Under the light of this information, the Bible appears much less in the actual framework of Paine’s arguments in Common Sense than his many allusions to the "scripture" at first indicate. More essential to his case is his humanistic belief in the fundamental right of man to live under the power of his own reason, free from the folly of another. Any Bible verses he includes he uses as confirmation of this belief. Perhaps he took on the auspices of a Bible-believing Puritan in Common Sense to avoid any unjust dismissal from his audience before his arguments were heard. Regardless, his views on freedom are not so rooted in Judeo-Christian beliefs as he makes them out to be.
The Pilgrims placed the Bible, religious counsel and supernatural revelation above all other resources available for decision-makers. Their entire reasoning for departing stemmed from their need "to have the right worship of God & discipline of Christ established in the church, according to the simplicitie of the gospell… and to have & be ruled by the laws of God’s word" (Bradford 25). Their lesser respect for man’s reason is evident in a quote from the same passage, decrying the sullying of God’s truth with "men’s inventions." They refer to Catholic rituals, but their disdain for those is not based on differing interpretation of the Bible; they loathe the addition worldly practices not specifically derived from the Bible.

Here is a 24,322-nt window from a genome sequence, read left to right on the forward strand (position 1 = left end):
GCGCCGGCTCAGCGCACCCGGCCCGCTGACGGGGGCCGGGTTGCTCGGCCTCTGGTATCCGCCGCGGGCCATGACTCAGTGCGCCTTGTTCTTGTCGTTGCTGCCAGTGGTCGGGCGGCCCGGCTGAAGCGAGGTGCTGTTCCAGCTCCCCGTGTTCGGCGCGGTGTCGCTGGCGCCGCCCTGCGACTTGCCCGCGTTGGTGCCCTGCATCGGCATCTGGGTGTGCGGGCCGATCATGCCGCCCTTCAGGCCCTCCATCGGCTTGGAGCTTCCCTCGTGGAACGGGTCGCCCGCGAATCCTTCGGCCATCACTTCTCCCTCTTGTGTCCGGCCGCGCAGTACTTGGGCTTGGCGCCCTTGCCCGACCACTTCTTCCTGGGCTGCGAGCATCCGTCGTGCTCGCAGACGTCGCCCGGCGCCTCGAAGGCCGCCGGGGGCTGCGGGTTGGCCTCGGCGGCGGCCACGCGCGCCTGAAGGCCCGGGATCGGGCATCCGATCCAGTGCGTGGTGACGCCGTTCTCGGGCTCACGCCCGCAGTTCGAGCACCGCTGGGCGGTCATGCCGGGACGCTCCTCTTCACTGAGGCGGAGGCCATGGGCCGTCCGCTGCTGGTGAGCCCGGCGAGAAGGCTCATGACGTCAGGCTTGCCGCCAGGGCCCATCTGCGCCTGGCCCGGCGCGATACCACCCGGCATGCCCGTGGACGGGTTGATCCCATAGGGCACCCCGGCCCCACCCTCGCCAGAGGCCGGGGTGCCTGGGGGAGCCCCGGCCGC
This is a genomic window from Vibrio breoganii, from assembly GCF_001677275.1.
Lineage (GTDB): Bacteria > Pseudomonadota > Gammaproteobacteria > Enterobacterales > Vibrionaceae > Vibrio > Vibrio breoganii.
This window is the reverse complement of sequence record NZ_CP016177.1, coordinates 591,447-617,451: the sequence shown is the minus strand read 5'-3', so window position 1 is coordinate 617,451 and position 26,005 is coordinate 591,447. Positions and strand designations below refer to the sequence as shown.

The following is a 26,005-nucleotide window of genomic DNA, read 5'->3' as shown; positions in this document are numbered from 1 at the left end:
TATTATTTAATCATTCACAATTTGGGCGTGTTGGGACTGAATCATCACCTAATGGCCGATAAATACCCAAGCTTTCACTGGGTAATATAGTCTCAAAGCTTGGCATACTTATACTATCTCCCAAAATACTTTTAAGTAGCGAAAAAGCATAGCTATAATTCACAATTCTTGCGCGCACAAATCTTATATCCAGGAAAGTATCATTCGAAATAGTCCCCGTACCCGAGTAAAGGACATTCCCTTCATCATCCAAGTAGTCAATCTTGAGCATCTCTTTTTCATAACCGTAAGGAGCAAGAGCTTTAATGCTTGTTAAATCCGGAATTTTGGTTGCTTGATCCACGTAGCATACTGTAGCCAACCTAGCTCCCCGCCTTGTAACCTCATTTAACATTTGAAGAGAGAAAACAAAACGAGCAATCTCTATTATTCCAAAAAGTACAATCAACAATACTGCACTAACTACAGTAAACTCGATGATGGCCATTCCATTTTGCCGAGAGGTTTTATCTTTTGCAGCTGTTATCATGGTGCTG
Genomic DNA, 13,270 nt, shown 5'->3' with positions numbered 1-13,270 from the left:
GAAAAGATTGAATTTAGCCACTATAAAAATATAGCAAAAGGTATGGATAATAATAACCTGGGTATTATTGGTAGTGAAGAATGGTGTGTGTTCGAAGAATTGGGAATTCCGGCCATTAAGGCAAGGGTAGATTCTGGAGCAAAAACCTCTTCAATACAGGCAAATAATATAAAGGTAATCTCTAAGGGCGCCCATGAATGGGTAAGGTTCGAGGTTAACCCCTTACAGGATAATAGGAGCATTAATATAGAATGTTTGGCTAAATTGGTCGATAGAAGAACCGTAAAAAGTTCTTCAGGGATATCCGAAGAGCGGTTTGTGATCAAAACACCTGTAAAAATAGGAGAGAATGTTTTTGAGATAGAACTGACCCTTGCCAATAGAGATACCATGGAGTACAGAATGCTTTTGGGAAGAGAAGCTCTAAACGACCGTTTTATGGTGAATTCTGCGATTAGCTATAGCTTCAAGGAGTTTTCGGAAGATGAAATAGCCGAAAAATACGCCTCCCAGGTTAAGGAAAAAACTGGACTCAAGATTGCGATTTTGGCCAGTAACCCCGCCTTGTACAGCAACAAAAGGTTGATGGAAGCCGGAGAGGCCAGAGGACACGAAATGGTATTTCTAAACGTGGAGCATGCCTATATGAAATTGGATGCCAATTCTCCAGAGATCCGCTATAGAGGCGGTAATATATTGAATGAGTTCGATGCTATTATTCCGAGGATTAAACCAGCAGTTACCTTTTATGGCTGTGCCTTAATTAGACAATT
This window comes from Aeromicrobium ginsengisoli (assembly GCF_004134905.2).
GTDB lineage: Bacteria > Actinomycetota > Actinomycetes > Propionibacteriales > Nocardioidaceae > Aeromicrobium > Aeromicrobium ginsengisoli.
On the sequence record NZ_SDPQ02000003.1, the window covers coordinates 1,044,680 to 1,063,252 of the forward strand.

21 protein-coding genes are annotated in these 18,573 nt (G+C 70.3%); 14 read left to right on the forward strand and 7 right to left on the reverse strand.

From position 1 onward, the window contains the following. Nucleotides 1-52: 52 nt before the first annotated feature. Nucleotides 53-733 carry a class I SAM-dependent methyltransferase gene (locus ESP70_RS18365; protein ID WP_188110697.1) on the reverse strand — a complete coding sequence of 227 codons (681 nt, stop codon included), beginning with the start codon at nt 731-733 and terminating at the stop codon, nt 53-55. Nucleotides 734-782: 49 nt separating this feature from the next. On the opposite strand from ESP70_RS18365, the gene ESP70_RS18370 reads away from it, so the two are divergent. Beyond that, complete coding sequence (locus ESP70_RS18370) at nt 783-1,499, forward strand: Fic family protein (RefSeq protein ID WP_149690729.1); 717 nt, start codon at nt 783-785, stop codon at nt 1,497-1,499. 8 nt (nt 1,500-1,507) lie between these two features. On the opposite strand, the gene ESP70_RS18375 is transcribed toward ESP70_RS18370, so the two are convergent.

Though his disbelief in the Bible distances Paine from the Pilgrims on a pre-suppositional basis, his reasoning in Common Sense remains only a short leap of faith away from the doctrines espoused in Of Plymouth Plantation. He does not believe in man’s innate goodness, perhaps partaking of the Calvinist doctrine that proclaims man's total depravity. Based on this belief, he does not advocate a libertine freedom, and acknowledges the need for government. He chooses an interesting metaphor for government, calling it a "badge of lost innocence" (4), an image reminiscent, or prophetic, of Nathaniel Hawthorne’s Scarlet Letter.